The Anonymous Widower

Gravitricity Makes Hydrogen Play With FlexiStore

The title of this post, is the same as that of this article on The Engineer.

This is the sub-heading.

Edinburgh-based energy storage firm Gravitricity is looking to green hydrogen, bringing a new underground storage solution to market.

The system is explained with a large graphic, showing an electrolyser, a FlexiStore and a hydrogen filling station, with this paragraph underneath.

Known as FlexiStore, the concept involves purpose-built, steel-lined shafts capable of holding up to 100 tonnes of compressed hydrogen at 220 bar – around 3.33GWh of energy, or enough to refuel over 1,000 HGVs, according to Gravitricity. Unlike naturally occurring underground storage like salt caverns, FlexiStores could be positioned anywhere, with the current plan to co-locate the storage as close as possible to renewable generation. Gravitricity says a single FlexiStore could serve a 460MW wind farm and that 1,000 units could meet the UK’s predicted hydrogen storage needs in 2050.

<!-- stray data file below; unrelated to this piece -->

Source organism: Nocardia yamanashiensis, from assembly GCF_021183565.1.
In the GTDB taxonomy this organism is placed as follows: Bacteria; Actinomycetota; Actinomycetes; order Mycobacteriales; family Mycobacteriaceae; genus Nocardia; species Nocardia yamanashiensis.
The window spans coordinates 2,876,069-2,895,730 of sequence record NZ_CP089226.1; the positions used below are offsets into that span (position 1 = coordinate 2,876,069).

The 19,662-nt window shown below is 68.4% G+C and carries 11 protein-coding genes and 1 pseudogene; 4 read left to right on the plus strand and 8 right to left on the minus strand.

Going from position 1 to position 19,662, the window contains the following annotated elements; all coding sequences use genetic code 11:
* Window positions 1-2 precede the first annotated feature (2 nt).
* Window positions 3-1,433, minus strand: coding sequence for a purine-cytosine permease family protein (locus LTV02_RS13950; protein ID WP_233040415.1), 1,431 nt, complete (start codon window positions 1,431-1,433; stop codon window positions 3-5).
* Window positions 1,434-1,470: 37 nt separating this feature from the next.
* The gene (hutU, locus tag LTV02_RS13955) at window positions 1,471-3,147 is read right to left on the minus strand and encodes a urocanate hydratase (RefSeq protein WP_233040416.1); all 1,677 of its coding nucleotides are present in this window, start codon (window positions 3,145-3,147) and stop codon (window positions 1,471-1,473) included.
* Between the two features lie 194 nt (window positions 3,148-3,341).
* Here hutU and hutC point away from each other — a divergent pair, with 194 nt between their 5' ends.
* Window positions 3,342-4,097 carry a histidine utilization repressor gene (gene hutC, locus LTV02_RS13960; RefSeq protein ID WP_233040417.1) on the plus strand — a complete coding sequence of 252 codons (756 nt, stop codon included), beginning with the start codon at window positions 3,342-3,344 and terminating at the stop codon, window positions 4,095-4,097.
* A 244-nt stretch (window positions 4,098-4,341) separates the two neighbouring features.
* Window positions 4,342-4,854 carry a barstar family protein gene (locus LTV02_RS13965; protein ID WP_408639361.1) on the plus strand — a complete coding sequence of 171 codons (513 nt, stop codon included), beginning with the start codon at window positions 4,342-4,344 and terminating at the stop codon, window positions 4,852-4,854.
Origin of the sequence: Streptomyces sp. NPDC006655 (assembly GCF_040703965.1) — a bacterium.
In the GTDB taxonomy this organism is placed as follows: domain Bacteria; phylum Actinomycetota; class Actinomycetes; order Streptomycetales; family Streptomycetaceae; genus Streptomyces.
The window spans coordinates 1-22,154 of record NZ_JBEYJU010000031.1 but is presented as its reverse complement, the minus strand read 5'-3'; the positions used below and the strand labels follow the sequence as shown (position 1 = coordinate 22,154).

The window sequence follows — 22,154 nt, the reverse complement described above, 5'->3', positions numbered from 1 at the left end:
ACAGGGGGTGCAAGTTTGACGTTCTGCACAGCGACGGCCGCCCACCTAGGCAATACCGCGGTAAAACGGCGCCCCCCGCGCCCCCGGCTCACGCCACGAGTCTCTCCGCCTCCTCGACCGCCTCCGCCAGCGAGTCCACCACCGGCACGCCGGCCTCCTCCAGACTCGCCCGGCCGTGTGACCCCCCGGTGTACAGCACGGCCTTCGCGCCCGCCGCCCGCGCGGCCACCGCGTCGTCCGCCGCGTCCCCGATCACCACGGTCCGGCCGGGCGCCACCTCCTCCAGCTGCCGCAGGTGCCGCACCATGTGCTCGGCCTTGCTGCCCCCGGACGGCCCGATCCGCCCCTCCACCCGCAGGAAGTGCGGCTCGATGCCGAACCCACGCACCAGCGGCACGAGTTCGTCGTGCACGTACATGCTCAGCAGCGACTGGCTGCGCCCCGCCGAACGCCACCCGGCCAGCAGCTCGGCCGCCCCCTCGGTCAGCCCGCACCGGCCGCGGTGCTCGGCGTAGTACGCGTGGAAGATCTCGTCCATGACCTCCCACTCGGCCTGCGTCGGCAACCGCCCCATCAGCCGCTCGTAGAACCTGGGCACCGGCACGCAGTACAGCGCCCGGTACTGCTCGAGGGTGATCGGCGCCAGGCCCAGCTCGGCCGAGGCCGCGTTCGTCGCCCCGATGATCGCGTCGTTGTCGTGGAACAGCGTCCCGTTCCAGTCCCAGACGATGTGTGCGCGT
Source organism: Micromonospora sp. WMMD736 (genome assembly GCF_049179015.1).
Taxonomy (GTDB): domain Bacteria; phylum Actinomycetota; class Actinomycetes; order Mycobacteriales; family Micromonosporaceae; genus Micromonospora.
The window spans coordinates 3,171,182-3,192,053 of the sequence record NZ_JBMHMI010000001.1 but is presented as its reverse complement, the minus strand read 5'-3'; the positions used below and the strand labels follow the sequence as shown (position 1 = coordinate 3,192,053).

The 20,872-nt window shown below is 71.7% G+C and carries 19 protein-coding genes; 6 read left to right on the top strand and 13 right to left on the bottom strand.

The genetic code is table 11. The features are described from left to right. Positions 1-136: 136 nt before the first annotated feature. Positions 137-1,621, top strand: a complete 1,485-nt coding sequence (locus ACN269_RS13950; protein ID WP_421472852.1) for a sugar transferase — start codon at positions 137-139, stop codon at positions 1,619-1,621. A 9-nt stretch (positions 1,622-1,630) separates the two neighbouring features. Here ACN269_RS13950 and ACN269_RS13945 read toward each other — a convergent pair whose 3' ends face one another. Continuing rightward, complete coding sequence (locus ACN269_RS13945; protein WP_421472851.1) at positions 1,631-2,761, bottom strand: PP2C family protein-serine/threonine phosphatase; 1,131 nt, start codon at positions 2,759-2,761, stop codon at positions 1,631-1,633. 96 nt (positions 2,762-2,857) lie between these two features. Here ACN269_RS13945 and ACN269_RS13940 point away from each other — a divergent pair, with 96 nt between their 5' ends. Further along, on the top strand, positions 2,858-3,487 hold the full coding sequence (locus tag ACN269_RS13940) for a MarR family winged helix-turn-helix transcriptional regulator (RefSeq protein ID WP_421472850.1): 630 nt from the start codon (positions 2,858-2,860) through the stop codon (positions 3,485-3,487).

1. The concept certainly solves the problem of storing hydrogen on a country-wide basis.
  2. I suspect, a machine could be designed and built to create the shafts.
  3. A 3.33 GWh store could supply 460 MW for nearly 33 hours. As a Control Engineer, that sounds a good balance for backing up a wind farm!

As ARUP has been involved in a feasibility study, I suspect there’s a fair chance that FlexiStores can be built.

January 5, 2023 - Posted by | Energy, Energy Storage, Hydrogen | , ,


  1. ?translation: we couldn’t get the gravity model to work so now we’re pivoting to hydrogen

    Comment by Brian Armitage | January 6, 2023 | Reply

    • They’ve always said that gravity and hydrogen could be combined in one system. I suspect, that, they’ve found the hydrogen can also stand alone.

      I was once talking about twenty years ago, to a well-known TV biologist and he told me about a hotel, where he had been a consultant was boring deep shafts to biodegrade part of the hotel’s waste. He had some interesting views on green science.

      Comment by AnonW | January 6, 2023 | Reply

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